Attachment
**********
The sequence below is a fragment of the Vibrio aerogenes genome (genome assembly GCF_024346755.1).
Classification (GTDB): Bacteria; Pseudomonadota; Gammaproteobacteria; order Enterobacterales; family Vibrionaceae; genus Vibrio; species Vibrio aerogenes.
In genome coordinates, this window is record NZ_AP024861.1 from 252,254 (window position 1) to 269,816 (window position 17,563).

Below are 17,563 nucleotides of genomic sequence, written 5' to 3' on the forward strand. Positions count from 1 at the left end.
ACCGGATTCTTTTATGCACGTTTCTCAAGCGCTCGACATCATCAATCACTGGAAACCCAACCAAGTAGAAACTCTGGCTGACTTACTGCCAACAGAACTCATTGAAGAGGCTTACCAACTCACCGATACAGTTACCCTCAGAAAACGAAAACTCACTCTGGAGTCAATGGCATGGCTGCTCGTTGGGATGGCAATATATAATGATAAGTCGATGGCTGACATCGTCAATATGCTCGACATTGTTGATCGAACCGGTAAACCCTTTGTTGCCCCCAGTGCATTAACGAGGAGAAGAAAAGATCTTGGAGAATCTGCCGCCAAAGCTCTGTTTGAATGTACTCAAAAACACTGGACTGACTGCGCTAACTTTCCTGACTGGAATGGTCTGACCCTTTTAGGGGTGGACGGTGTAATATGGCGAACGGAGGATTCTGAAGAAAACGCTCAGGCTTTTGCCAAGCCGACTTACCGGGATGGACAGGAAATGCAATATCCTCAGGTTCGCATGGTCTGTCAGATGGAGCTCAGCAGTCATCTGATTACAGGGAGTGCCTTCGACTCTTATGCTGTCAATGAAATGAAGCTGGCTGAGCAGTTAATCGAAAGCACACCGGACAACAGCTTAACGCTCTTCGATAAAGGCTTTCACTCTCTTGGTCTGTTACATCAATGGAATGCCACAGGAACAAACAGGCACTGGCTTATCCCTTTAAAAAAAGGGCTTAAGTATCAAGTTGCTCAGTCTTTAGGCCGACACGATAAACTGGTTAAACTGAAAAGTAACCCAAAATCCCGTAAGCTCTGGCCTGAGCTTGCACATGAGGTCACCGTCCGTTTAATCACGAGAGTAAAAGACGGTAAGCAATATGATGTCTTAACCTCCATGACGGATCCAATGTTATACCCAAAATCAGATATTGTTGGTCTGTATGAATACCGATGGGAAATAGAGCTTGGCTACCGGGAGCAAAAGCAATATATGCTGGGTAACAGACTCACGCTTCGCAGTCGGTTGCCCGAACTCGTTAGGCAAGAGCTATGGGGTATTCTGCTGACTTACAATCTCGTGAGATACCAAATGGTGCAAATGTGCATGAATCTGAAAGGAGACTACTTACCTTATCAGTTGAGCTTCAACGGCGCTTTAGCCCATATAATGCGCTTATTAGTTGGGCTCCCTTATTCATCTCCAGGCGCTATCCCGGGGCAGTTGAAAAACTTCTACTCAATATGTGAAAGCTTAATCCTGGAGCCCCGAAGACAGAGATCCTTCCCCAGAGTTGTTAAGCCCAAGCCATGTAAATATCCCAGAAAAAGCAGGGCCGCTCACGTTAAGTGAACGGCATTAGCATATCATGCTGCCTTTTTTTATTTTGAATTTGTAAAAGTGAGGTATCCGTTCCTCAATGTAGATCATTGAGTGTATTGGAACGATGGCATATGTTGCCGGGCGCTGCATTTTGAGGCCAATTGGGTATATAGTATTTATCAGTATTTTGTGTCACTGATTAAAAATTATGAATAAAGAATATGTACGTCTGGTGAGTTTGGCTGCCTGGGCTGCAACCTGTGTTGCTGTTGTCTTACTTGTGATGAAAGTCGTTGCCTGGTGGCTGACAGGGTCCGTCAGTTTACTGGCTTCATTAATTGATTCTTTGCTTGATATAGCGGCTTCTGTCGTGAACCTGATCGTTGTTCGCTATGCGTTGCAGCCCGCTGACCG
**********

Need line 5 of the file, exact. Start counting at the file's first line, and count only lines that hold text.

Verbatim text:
ACCGGATTCTTTTATGCACGTTTCTCAAGCGCTCGACATCATCAATCACTGGAAACCCAACCAAGTAGAAACTCTGGCTGACTTACTGCCAACAGAACTCATTGAAGAGGCTTACCAACTCACCGATACAGTTACCCTCAGAAAACGAAAACTCACTCTGGAGTCAATGGCATGGCTGCTCGTTGGGATGGCAATATATAATGATAAGTCGATGGCTGACATCGTCAATATGCTCGACATTGTTGATCGAACCGGTAAACCCTTTGTTGCCCCCAGTGCATTAACGAGGAGAAGAAAAGATCTTGGAGAATCTGCCGCCAAAGCTCTGTTTGAATGTACTCAAAAACACTGGACTGACTGCGCTAACTTTCCTGACTGGAATGGTCTGACCCTTTTAGGGGTGGACGGTGTAATATGGCGAACGGAGGATTCTGAAGAAAACGCTCAGGCTTTTGCCAAGCCGACTTACCGGGATGGACAGGAAATGCAATATCCTCAGGTTCGCATGGTCTGTCAGATGGAGCTCAGCAGTCATCTGATTACAGGGAGTGCCTTCGACTCTTATGCTGTCAATGAAATGAAGCTGGCTGAGCAGTTAATCGAAAGCACACCGGACAACAGCTTAACGCTCTTCGATAAAGGCTTTCACTCTCTTGGTCTGTTACATCAATGGAATGCCACAGGAACAAACAGGCACTGGCTTATCCCTTTAAAAAAAGGGCTTAAGTATCAAGTTGCTCAGTCTTTAGGCCGACACGATAAACTGGTTAAACTGAAAAGTAACCCAAAATCCCGTAAGCTCTGGCCTGAGCTTGCACATGAGGTCACCGTCCGTTTAATCACGAGAGTAAAAGACGGTAAGCAATATGATGTCTTAACCTCCATGACGGATCCAATGTTATACCCAAAATCAGATATTGTTGGTCTGTATGAATACCGATGGGAAATAGAGCTTGGCTACCGGGAGCAAAAGCAATATATGCTGGGTAACAGACTCACGCTTCGCAGTCGGTTGCCCGAACTCGTTAGGCAAGAGCTATGGGGTATTCTGCTGACTTACAATCTCGTGAGATACCAAATGGTGCAAATGTGCATGAATCTGAAAGGAGACTACTTACCTTATCAGTTGAGCTTCAACGGCGCTTTAGCCCATATAATGCGCTTATTAGTTGGGCTCCCTTATTCATCTCCAGGCGCTATCCCGGGGCAGTTGAAAAACTTCTACTCAATATGTGAAAGCTTAATCCTGGAGCCCCGAAGACAGAGATCCTTCCCCAGAGTTGTTAAGCCCAAGCCATGTAAATATCCCAGAAAAAGCAGGGCCGCTCACGTTAAGTGAACGGCATTAGCATATCATGCTGCCTTTTTTTATTTTGAATTTGTAAAAGTGAGGTATCCGTTCCTCAATGTAGATCATTGAGTGTATTGGAACGATGGCATATGTTGCCGGGCGCTGCATTTTGAGGCCAATTGGGTATATAGTATTTATCAGTATTTTGTGTCACTGATTAAAAATTATGAATAAAGAATATGTACGTCTGGTGAGTTTGGCTGCCTGGGCTGCAACCTGTGTTGCTGTTGTCTTACTTGTGATGAAAGTCGTTGCCTGGTGGCTGACAGGGTCCGTCAGTTTACTGGCTTCATTAATTGATTCTTTGCTTGATATAGCGGCTTCTGTCGTGAACCTGATCGTTGTTCGCTATGCGTTGCAGCCCGCTGACCG